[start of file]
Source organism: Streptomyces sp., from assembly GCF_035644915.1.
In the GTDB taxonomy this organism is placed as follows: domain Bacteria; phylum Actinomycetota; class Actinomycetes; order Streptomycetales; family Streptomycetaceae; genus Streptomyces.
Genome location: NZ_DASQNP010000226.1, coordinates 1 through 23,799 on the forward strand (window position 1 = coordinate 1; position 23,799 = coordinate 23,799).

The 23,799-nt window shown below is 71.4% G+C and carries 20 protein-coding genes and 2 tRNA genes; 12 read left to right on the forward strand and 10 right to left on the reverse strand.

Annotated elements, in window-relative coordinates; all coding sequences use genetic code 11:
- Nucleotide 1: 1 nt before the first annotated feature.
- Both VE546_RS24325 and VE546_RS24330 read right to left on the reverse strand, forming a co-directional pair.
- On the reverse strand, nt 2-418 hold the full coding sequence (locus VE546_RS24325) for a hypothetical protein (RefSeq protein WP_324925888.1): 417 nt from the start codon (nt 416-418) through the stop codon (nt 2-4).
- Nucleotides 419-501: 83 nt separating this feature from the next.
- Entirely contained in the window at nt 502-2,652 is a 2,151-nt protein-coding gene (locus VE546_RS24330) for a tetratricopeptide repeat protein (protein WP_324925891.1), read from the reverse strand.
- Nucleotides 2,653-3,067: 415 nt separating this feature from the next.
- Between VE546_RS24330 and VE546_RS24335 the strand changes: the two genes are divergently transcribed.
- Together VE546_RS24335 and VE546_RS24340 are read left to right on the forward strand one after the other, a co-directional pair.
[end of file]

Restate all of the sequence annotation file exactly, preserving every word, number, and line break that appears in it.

Source organism: Streptomyces sp., from assembly GCF_035644915.1.
In the GTDB taxonomy this organism is placed as follows: domain Bacteria; phylum Actinomycetota; class Actinomycetes; order Streptomycetales; family Streptomycetaceae; genus Streptomyces.
Genome location: NZ_DASQNP010000226.1, coordinates 1 through 23,799 on the forward strand (window position 1 = coordinate 1; position 23,799 = coordinate 23,799).

The 23,799-nt window shown below is 71.4% G+C and carries 20 protein-coding genes and 2 tRNA genes; 12 read left to right on the forward strand and 10 right to left on the reverse strand.

Annotated elements, in window-relative coordinates; all coding sequences use genetic code 11:
- Nucleotide 1: 1 nt before the first annotated feature.
- Both VE546_RS24325 and VE546_RS24330 read right to left on the reverse strand, forming a co-directional pair.
- On the reverse strand, nt 2-418 hold the full coding sequence (locus VE546_RS24325) for a hypothetical protein (RefSeq protein WP_324925888.1): 417 nt from the start codon (nt 416-418) through the stop codon (nt 2-4).
- Nucleotides 419-501: 83 nt separating this feature from the next.
- Entirely contained in the window at nt 502-2,652 is a 2,151-nt protein-coding gene (locus VE546_RS24330) for a tetratricopeptide repeat protein (protein WP_324925891.1), read from the reverse strand.
- Nucleotides 2,653-3,067: 415 nt separating this feature from the next.
- Between VE546_RS24330 and VE546_RS24335 the strand changes: the two genes are divergently transcribed.
- Together VE546_RS24335 and VE546_RS24340 are read left to right on the forward strand one after the other, a co-directional pair.